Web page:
top of page

December 19, 2020 Advent Reflection

Luke 2:21-24

“After eight days had passed, it was time…and he was called Jesus;… When the time came for their purification according to the law of Moses, they brought him… to present him to the Lord (as it is written in the law of the Lord)… and they offered a sacrifice according to what is stated in the law of the Lord.”

Is there spiritual benefit in following a calendar of repetitive rituals for religious events?

Joseph and Mary checked all the boxes – Jesus was circumcised and named on the eighth day – then taken to the temple on the 40th day to be ‘presented’, and a sacrifice of thanksgiving be offered, as required by the Law of Moses.

We know they raised Jesus into the Faith – a trusting relationship with the God of Israel. For them, it was more than just the minimum. Some people today go to church only when it’s convenient or on special occasions (a baby’s baptism). Sometimes they’re known as C & E people (Christmas & Easter). I have at times, questioned the value of religious routines and prescribed practices.

And yet, I have come to see that the repetitive routines have their benefits. Religious practice that has some schedule to it is sometimes, just what we need!

To be honest – my heart doesn’t always want to go to church. Some Sunday mornings, I’d prefer to visit ‘St Mattress’, or ‘Bedside Baptist’. But I go – it’s now a lifetime habit, as is some daily time in spiritual reading & prayer. Even when I’m not feeling ANY spiritual fervour. So why keep it up?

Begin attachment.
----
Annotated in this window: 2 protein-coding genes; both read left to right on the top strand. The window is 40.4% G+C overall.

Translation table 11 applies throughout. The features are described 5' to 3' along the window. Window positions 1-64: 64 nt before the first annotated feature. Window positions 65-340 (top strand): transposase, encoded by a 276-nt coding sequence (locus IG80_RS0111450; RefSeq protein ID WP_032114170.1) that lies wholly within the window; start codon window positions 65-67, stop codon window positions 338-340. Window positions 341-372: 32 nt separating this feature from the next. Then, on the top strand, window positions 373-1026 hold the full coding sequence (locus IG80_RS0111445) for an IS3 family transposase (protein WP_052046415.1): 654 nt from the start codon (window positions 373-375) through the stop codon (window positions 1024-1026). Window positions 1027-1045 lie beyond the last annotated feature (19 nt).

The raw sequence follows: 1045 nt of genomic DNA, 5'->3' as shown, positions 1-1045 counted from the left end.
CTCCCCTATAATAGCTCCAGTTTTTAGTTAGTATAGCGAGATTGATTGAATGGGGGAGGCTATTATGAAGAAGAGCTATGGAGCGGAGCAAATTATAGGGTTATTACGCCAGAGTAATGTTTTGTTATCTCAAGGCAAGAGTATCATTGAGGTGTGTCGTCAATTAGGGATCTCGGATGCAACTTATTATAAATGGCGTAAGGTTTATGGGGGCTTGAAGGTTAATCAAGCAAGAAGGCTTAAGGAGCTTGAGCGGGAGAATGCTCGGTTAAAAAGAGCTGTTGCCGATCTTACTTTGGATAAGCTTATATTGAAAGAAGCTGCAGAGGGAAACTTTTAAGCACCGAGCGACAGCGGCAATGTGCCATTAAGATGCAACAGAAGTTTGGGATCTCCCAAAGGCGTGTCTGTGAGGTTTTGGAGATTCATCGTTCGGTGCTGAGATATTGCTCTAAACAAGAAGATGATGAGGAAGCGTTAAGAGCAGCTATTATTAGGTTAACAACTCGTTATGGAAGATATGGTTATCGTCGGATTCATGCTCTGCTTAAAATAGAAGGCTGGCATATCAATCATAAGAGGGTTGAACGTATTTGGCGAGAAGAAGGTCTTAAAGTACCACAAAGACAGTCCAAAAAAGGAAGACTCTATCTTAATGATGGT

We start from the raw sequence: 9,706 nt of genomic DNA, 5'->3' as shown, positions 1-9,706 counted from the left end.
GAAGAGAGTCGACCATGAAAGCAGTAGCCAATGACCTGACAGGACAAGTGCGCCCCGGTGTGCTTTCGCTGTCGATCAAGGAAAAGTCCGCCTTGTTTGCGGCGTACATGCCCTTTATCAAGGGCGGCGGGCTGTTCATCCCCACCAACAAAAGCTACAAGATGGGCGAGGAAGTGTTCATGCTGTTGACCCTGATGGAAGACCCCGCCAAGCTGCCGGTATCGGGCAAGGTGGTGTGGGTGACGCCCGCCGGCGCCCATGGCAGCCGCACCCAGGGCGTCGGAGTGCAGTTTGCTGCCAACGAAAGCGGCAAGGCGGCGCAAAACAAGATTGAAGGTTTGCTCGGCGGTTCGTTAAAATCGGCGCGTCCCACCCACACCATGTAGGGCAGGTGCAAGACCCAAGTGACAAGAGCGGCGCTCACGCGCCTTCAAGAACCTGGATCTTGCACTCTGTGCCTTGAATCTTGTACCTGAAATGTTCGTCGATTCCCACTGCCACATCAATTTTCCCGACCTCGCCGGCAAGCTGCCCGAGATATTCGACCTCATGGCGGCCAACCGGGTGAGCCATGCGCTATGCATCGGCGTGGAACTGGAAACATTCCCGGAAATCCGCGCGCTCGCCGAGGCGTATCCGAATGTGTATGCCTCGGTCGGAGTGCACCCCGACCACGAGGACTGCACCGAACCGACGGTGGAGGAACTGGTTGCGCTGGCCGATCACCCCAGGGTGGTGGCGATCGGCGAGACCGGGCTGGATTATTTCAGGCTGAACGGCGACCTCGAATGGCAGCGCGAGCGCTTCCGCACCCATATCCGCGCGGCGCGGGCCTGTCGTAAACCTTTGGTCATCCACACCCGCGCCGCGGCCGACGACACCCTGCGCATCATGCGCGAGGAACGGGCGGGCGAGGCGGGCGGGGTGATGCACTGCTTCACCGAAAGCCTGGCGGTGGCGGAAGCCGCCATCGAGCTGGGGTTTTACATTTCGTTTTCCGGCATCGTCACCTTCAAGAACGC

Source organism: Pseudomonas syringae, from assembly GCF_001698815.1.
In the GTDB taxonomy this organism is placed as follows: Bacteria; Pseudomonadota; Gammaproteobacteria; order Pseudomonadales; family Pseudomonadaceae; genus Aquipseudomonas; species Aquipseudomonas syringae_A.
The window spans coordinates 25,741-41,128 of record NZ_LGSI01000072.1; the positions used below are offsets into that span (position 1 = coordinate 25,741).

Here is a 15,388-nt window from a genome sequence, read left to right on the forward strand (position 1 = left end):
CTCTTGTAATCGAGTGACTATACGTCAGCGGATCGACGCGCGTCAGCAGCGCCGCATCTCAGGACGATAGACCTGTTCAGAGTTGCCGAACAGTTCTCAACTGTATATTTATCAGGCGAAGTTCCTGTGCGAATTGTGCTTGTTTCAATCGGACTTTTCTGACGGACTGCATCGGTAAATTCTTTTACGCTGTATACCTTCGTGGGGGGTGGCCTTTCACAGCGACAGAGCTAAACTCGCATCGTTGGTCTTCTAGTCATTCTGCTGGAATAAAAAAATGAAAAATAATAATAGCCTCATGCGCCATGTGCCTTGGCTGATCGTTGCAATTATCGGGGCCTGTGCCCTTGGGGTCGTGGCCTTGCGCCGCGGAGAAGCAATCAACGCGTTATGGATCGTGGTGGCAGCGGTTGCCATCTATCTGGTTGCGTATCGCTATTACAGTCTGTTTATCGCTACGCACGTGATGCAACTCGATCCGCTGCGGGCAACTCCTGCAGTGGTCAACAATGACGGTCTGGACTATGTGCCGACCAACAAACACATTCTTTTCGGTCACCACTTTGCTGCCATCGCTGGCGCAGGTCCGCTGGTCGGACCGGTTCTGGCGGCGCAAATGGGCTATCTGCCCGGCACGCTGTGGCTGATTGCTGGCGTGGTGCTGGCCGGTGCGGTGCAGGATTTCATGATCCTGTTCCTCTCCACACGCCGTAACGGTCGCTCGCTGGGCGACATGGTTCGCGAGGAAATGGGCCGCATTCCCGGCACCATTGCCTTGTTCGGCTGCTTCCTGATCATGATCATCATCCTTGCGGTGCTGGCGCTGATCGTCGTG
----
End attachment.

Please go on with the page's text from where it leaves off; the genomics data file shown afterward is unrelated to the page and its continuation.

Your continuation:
Oscar Peterson the great jazz pianist, when he was at home in Oakville, went to his piano every morning, and played – for up to 2 hours – scales, finger exercises, everything and anything. He confessed that it was necessary to keep him playing at an acceptable level of competence.

Most successful athletes have to do their ‘road work’ even in the off season. Run, bike, work out – to maintain their fitness and skills.

And I’ve come to see the benefit of following the religious calendar to fulfill the obligations of the spiritual – even for those of us who are active in church. We get weary at times, and it can be hard to celebrate ‘on cue’ whatever the special date or holy season – Thanksgiving, Christmas, Easter. Religious ritual can seem meaningless, mechanical, devoid of depth or purpose or passion.

Yet I am now convinced that ‘going through the motions’ has value. In doing that, we are maintaining a stance, an openness, an attitude toward the truth that, whatever I’m feeling about it at the moment, ‘this is important’!!

We are making a declaration, for faith and our commitment to our spiritual health. And inevitably, something will ‘spark’ within us, and rekindle the fire of spiritual vitality – a sense of the Holy returns, a satisfying peace settles, and our hearts are strangely warmed.

I know that religious ritual was not the only thing that caused Jesus to grow ‘in wisdom and stature’. But it didn’t hurt. Joseph and Mary checked all the boxes of their religious practice. Thank God.

“When they had finished everything required by the law of the Lord they returned to Galilee… The child grew and became filled with wisdom; and the favour of God was upon him.” Luke 2:39 & 40

Shared by Orville James


bottom of page